Twelve years have passed since Harmans resident Richard Morehead went to the county health department with a glass of his bright-green well water.
Tonight the EPA is having a public hearing on its plan to keep the contamination from spreading.
So far, the old 69-foot Morehead well -- which was found to contain arsenic, chrome and copper from the wood processing plant across the street --and a few nearby test wells are the only ones in the area to show contamination. The Environmental Protection Agency lists 17 domestic wells, 13 public supply wells, five commercial wells and one institutional well -- most of them deeper than Morehead's -- within three miles of the Mid-Atlantic Wood Preservers plant.
But the EPA was worried enough about the presence of known carcinogens within three miles of water supplies serving 75,000 people to designate the area for clean-up under its high-priority Superfund program in 1986.
The EPA's containment plan, to be unveiled at 7 p.m. tonight at Harmans Elementary, calls for MAWP to pave contaminated soil areas to protect them from being stirred up or rained on; the construction of a new covered-cement drying area to prevent further leaking; and long-term monitoring of air as well as ground water quality.
Although the site presents no major health problem now, the potential release of hazardous materials could cause "an imminent and substantial endangerment to public health, welfare, or the environment."
The estimated cost of the plan -- to be borne by MAWP's parent company, Fort McHenry Lumber -- would be $239,000.
Four other plans have been studied, ranging in scope from a no-cost, no-action alternative to a $2.7 million excavation proposal.
The EPA says the recommended plan is the best alternative because it protects the soils from exposure to the elements and allows the chemicals to disperse naturally.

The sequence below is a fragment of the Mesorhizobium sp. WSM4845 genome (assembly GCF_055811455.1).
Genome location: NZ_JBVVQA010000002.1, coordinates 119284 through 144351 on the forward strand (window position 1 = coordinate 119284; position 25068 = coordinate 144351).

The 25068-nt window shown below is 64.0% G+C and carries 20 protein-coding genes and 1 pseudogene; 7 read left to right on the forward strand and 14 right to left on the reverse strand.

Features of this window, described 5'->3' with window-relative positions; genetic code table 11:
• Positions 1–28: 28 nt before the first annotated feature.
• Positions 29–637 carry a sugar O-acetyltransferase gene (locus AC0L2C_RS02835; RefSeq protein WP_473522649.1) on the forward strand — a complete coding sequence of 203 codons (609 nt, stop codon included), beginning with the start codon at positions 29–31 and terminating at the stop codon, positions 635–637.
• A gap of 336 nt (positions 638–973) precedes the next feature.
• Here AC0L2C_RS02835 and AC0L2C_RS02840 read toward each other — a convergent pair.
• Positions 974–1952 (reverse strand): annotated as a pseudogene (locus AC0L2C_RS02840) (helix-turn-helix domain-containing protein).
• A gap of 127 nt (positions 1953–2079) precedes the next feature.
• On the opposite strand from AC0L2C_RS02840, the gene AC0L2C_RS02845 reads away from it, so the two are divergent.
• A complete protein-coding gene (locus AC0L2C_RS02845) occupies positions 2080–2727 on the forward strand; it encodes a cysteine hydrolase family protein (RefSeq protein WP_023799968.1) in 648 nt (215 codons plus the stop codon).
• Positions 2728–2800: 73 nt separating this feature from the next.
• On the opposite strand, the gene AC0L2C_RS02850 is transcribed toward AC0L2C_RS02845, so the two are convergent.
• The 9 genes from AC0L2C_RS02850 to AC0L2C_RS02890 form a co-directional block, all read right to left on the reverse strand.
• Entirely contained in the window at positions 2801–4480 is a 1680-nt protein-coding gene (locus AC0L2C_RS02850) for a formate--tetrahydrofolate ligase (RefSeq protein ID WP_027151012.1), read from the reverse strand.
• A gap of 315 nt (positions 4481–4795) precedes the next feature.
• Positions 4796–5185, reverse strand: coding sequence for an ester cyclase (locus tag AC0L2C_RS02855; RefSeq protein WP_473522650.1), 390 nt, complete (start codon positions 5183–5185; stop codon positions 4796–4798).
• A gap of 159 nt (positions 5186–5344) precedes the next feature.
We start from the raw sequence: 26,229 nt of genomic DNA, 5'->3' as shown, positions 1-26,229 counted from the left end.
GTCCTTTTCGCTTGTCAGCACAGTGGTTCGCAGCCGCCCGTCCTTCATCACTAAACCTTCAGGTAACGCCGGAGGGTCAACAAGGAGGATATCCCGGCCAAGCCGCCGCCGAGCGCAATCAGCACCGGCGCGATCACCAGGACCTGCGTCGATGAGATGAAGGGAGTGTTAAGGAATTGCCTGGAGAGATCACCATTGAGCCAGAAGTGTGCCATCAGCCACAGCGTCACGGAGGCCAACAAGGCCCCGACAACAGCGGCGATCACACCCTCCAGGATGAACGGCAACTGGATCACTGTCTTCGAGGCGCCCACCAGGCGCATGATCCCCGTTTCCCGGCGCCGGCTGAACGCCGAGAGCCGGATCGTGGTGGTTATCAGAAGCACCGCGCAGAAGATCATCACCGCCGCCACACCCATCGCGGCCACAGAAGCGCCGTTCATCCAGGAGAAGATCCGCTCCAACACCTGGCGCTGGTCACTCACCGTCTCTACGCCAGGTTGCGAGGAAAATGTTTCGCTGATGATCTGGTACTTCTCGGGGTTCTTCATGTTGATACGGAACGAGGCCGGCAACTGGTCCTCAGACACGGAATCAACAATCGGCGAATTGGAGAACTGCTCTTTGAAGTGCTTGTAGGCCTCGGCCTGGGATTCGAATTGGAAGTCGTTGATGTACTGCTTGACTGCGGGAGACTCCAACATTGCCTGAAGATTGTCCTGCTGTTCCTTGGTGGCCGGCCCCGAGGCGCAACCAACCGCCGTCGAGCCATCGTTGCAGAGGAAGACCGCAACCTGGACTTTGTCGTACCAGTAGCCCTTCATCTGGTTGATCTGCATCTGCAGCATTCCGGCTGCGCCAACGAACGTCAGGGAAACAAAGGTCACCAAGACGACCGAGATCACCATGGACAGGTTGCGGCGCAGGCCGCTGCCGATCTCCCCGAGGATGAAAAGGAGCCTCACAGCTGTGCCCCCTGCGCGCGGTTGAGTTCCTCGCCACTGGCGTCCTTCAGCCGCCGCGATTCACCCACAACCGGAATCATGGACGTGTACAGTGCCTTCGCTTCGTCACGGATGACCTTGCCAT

Morehead, whose green water spurred the EPA into action, moved out of town 10 years ago with the money from an out-of-court settlement with the state and MAWP. Since then, the problem hasn't generated much interest.
"They caught it quickly and city water came around so we didn't have to use the wells any more," said George Hall Sr., who lives next door and downhill from Morehead's old lot, now a storage yard for trash bins.
"Personally, the only problem I see is in the sale of property and them proving there's no danger here."
Shipley's Avenue is a semi-industrial, semi-residential cul de sac off Dorsey Road, 1 miles southwest of BWI airport. At different levels underground lie both the Patapsco and Patuxent aquifers.
One consultant's study published in 1987 noted that even though 75,000 people depend on ground water drawn from wells within three miles of the site and 5,000 live within four miles of the Superfund site, the EPA public affairs office had not received one single call from a private citizen about the problem.
Though the county moved quickly back in 1978 to connect local residents to public water supplies, and the EPA immediately identified the causes of the leak, up to now little has been done to correct the environmental problem.
The consensus of several government and independent studies, now bound in five separate volumes in the Provinces Library, is that the contamination only poses a minor hazard to the community's health.
"Approximately one additional person out of 2,000 exposed is at risk of developing cancer" because of the contamination, an EPA synopsis estimates.
The plan EPA is recommending tonight would bring the risk down to one additional case of cancer per 100,000 exposed, the agency estimates.
Chromates, which have been discovered in concentrations 33 times the EPA limit, have been known to cause kidney damage in rats and guinea pigs.
when ingested and lung cancer in humans who breathe it in. Arsenic, which has been found in concentrations 42 times the EPA limit, has been tied to skin cancer, lung cancer and gangrene in humans.
According to the studies, the contaminants in Morehead's well -- also discovered in ground water and surface soils along Shipley Avenue -- stem from two separate problems. One is the accidental discharge in 1978 of some 50 gallons of chromated copper arsenate, a wood preservative. The other is the drippings from treated wood left to dry on the grounds of the wood preserving plant between 1974 and 1981.
In 1987, Mid-Atlantic Wood Preservers reported to the state that it had 100,000 pounds of arsenic and chrome stored on the premises at any given time.